# CAS (Java Computer Algebra System)

The CAS (Java Computer Algebra System) project is a polished and valuable tool for high school or college math classes. The applet is right on the CAS project page, so it's hard to miss. It is an algebraic function plotter that is well documented (scroll down the page) and seems both robust and well designed. You enter commands like "Plot({3-5*x+x^2},{x,-10,10})" and then press Execute and voilÃ ! your graph is plotted. The graph appears in a separate window. In Firefox for Mac the java window appeared behind the browser window and you had to look for it, but in Safari it worked fine.

OK, so graphing calculators are old hat now, but this one uses Java3D to plot in three dimensions, which is very cool! If you use the default command, "Plot3D({x*y,-y*x},{x,-10,10},{y,-10,10})", that appears in the applet when it comes up you get a beautiful, colorful 3-D display (see below) of the function surface. You can manipulate the graph as if it were in a glass sphere that you can rotate by dragging your mouse across its surface.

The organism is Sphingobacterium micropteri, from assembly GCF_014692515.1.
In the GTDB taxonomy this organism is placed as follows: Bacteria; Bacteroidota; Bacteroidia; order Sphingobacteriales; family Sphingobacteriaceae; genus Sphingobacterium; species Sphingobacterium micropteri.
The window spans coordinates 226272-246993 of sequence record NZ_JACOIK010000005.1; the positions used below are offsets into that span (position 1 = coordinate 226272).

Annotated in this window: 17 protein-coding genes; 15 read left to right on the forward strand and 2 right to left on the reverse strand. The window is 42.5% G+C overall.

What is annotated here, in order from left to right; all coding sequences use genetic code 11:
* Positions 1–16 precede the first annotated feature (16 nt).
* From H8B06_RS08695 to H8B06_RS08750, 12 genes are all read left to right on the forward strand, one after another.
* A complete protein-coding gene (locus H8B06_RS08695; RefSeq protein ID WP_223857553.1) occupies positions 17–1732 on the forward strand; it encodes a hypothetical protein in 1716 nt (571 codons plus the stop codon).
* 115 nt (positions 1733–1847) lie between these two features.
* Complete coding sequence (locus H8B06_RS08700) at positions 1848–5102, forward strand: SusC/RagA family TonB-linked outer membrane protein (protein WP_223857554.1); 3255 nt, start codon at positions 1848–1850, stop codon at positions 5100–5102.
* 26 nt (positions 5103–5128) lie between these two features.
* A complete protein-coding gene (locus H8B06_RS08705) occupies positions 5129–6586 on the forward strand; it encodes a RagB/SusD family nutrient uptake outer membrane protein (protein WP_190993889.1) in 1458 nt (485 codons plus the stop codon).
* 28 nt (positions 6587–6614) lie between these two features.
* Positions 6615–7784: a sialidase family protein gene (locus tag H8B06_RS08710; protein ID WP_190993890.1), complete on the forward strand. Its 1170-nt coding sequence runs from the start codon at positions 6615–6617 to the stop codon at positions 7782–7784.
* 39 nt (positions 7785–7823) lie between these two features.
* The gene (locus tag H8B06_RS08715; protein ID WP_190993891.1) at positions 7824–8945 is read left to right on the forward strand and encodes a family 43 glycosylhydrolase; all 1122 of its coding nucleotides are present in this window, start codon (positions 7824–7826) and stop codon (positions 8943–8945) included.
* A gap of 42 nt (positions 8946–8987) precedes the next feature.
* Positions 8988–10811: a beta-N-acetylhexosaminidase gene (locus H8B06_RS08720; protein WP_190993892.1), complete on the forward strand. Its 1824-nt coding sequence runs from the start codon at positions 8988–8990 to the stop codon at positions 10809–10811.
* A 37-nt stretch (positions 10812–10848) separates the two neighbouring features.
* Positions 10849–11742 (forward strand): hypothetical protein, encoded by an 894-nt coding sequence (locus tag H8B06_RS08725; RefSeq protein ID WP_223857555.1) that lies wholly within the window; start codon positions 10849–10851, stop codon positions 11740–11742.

A trio of buttons at the top of the applet window give you (right to left) program info, an options palette and a menu for picking a constant or function to insert into the command line (doubleclick on ATan, for example, and "ATan(" is inserted at the cursor).

The applet can plot several different functions at a time, and will assign each a different color (the example above plots both x*y and -x*y). It keeps a history of functions previously plotted, which you can reuse by doubleclicking on them. I wasted several hours trying to generate more and more beautiful function plots. It's noteworthy that the applet never crashed, and gracefully let me know when I goofed by, e.g., failing to balance my parentheses. My best function yet: "Plot3D({Tan(Sqrt(x^2+y^2)),{x,-2,2,0.1},{y,-2,2,0.1},{z,-10,10})" is shown below.

It is rare, sadly, to find open source projects as polished, well designed and well documented as this one. It is easy to learn and easy to use. I recommend CAS to high school or college algebra students anywhere.

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